Tuesday, September 26, 2017

Of Anthems and "Taking a Knee"

I've struggled to find the words to express how I feel about the #TakeAKnee protest, but I came across this and it summarized perfectly my own take on it. The author's name is Mike Wiley, and I will include a link to the original post when I am able to track it down.

"No one has asked my opinion on the #TakeAKnee protest in the NFL, but since it seems to be setting Facebook on fire, I guess I’ll weigh in. We are constantly being told we must come together and get along. I agree with that, so that means we must try to understand people we don’t agree with. So I made an attempt to do just that. Here’s what I found:

Why is Colin Kaepernick kneeling during the National Anthem? This protest has been going on for a year. It was in support of the Black Lives Matter protest. Here is Kaepernick’s reasoning on his protest:

"I am not going to stand up to show pride in a flag for a country that oppresses black people and people of color…[T]o me, this is bigger than football, and it would be selfish on my part to look the other way. There are bodies in the street and people getting paid leave and getting away with murder…[T]his is not something that I am going to run by anybody ... I am not looking for approval. I have to stand up for people that are oppressed. ... If they take football away, my endorsements from me, I know that I stood up for what is right."

So Kaepernick sees a perceived injustice in society and he’s using his Constitutional right to peacefully protest that injustice. Is he the first athlete to do so? No. Muhammad Ali protested being drafted into the military and took his protest all the way to the United States Supreme Court. All 50 states denied Ali a boxing license from 1967 until 1970 and his passport was revoked. Ali’s age at this time was between 25-29, prime earning years. He lost millions to stand up for what he believed was right.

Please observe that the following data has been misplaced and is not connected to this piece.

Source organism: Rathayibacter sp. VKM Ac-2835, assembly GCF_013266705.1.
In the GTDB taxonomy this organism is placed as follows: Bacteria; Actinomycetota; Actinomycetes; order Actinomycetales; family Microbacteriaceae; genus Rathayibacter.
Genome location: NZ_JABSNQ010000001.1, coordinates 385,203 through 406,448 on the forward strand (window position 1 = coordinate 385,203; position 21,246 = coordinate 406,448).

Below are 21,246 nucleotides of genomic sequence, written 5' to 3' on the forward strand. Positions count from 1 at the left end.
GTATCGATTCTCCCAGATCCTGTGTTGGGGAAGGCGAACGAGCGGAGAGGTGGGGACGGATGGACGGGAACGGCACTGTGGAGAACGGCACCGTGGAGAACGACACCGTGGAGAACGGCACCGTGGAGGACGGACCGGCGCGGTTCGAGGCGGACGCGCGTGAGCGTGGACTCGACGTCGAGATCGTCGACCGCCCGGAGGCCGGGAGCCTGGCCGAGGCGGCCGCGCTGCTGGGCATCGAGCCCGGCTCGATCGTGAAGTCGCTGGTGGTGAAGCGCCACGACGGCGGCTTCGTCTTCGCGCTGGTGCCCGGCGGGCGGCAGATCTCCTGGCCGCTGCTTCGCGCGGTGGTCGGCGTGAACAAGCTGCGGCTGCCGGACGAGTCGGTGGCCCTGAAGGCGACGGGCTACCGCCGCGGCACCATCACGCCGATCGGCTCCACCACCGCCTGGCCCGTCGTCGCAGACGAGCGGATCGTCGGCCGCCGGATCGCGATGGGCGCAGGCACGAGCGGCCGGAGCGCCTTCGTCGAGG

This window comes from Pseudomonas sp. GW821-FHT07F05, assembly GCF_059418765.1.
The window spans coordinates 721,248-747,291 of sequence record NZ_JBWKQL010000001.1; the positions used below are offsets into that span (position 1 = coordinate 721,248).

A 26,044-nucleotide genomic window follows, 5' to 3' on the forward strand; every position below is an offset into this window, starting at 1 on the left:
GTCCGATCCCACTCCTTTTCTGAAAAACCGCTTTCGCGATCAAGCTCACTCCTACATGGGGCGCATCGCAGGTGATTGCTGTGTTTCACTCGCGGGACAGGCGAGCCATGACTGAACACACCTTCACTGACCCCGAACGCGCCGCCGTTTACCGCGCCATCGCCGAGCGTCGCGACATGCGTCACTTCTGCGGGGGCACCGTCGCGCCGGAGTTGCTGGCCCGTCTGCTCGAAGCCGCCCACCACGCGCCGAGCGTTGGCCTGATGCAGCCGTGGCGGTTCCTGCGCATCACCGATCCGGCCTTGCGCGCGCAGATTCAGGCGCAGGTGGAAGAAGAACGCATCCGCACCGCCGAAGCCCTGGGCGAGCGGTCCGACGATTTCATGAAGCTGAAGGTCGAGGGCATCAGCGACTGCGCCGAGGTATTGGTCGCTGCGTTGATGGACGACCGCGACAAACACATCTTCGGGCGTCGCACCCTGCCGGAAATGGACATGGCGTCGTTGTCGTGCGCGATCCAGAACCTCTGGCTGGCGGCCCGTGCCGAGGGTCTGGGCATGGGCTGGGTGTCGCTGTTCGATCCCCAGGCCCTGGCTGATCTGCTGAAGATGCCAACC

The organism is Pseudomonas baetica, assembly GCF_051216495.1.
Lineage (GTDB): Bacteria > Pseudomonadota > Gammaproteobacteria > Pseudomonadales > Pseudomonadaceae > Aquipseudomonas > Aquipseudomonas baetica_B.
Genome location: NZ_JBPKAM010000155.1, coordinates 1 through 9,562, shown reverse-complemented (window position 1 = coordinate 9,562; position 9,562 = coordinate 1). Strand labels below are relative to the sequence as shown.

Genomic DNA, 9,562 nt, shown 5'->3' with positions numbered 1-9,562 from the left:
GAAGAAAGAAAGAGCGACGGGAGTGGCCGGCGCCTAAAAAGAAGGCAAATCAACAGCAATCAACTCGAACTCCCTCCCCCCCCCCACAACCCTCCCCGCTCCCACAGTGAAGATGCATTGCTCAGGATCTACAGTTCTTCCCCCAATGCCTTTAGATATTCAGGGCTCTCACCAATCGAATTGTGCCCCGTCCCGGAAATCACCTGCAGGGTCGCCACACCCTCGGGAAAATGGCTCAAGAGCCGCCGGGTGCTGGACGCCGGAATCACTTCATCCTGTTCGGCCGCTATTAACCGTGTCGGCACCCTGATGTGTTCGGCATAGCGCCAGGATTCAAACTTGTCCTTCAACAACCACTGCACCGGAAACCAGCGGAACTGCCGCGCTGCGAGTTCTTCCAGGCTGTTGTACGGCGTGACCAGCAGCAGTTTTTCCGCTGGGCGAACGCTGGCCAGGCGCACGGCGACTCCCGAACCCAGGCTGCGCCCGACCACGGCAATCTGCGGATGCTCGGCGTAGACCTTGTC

Here’s what Ali’s said about the draft: "Why should they ask me to put on a uniform and go ten thousand miles from home and drop bombs and bullets on brown people in Vietnam while so-called Negro people in Louisville are treated like dogs and denied simple human rights?"

Ali was despised by people at the time for not being patriotic. Yet somehow in his later years, he was held in high esteem, not only in this country, but around the world.

Some of you from the older generation might remember the 1968 Olympics and the Black Power protest of Tommie Smith and John Carlos. During the National Anthem they raised a black-gloved fist and put their heads down. Their statement on their protest was "for those individuals that were lynched, or killed, and that no one said a prayer for, that were hung and tarred. It was for those thrown off the side of the boats in the Middle Passage."

Smith went on to say, “We were concerned about the lack of black assistant coaches. About how Muhammad Ali got stripped of his title. About the lack of access to good housing and our kids not being able to attend the top colleges.” Smith and Carlos were suspended from the Olympics and told to leave the village immediately. They, and their families, received death threats when they returned to the U.S.

(An interesting side note: The IOC President who suspended Carlos and Smith, had no problem with the Nazi salute given by athletes in 1936 when he was also the IOC President).

If we move from politics, of course Martin Luther King, Jr.’s protests come to mind. King believed in non-violent protest, but his non-violent protests often led to violence from the other side. King’s protests were met w/ fire hoses, police dogs, and beatings.

King was considered a rabble rouser, unpatriotic, communist, and of course, all sorts of slang terms used for African Americans. He was spied upon by his own government. Yet somehow today we revere the work that he did. He has his own holiday to celebrate his efforts.

There’s one final person I’d like to mention and that’s Rosa Parks. When Rosa Parks was asked to give up her seat to a white man by the bus driver, she refused. But she didn’t violate some longstanding custom, she broke the law and was arrested.